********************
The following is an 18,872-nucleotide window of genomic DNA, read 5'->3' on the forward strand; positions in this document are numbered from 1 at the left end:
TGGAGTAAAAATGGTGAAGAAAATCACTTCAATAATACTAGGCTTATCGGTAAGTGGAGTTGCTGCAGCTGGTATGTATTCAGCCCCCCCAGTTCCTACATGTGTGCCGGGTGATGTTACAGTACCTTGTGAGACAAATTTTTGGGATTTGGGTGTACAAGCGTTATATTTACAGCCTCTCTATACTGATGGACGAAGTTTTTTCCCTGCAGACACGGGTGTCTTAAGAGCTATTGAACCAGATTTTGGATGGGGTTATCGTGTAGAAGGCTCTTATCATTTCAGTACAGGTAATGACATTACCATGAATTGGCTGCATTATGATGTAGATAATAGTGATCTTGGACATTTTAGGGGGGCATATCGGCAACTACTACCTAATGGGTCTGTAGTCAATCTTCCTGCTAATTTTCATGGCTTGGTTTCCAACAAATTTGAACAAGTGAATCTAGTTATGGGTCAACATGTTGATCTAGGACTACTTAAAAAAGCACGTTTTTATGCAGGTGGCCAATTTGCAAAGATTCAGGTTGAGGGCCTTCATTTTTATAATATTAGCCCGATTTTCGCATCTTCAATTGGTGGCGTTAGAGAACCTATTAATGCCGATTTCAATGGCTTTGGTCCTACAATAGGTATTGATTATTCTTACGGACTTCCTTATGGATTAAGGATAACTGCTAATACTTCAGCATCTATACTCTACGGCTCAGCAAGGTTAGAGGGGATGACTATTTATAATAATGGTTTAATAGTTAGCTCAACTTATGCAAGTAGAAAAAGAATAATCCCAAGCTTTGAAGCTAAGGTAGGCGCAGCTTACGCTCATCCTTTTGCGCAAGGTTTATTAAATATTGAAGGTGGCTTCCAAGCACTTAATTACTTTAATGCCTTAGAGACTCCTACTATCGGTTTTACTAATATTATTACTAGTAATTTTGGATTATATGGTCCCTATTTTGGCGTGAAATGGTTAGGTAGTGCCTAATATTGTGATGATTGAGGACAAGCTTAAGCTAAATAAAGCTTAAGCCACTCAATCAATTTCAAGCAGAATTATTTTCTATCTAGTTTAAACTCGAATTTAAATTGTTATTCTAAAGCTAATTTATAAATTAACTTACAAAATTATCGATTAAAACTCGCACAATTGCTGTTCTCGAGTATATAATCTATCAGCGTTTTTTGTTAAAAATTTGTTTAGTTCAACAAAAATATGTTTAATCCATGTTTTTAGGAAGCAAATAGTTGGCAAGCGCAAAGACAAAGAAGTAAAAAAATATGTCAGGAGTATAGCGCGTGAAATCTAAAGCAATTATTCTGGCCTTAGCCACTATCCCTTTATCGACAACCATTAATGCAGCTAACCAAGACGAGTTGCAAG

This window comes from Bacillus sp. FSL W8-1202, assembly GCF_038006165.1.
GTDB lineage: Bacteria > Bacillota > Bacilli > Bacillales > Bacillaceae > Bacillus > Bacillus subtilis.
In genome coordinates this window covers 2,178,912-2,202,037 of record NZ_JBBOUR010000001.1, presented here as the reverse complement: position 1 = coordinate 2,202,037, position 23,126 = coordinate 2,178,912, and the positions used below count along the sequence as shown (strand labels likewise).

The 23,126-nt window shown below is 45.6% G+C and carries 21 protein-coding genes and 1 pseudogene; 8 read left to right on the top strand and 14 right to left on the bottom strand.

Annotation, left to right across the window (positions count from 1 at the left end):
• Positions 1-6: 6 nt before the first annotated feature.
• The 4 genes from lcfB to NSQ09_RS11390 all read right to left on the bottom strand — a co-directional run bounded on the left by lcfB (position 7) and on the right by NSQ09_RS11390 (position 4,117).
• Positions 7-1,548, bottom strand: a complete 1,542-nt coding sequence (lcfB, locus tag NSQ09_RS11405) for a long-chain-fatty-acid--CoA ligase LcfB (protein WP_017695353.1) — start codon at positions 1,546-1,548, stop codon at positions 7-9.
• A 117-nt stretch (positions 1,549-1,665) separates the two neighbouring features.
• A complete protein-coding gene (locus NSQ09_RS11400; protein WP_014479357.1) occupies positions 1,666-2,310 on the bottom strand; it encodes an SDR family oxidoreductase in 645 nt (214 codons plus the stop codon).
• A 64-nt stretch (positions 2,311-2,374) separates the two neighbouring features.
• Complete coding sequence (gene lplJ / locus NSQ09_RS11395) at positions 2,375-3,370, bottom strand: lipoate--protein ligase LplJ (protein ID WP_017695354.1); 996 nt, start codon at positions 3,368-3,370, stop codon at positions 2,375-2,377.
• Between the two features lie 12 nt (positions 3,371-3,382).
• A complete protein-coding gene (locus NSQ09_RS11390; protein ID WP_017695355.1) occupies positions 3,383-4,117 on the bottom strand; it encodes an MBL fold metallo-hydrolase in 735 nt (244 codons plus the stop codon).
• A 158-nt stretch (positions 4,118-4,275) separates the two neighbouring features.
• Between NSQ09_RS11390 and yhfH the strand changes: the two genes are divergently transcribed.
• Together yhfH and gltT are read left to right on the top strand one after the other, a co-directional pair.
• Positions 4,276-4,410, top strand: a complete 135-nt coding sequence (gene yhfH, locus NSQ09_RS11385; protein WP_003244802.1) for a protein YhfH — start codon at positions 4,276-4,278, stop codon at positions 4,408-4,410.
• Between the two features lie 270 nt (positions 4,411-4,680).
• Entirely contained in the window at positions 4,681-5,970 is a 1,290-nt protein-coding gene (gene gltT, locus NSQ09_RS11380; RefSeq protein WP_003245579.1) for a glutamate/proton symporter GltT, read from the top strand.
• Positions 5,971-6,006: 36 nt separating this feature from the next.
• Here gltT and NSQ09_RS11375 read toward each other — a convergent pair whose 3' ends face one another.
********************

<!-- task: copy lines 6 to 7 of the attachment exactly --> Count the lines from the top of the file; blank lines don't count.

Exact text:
The 23,126-nt window shown below is 45.6% G+C and carries 21 protein-coding genes and 1 pseudogene; 8 read left to right on the top strand and 14 right to left on the bottom strand.

Annotation, left to right across the window (positions count from 1 at the left end):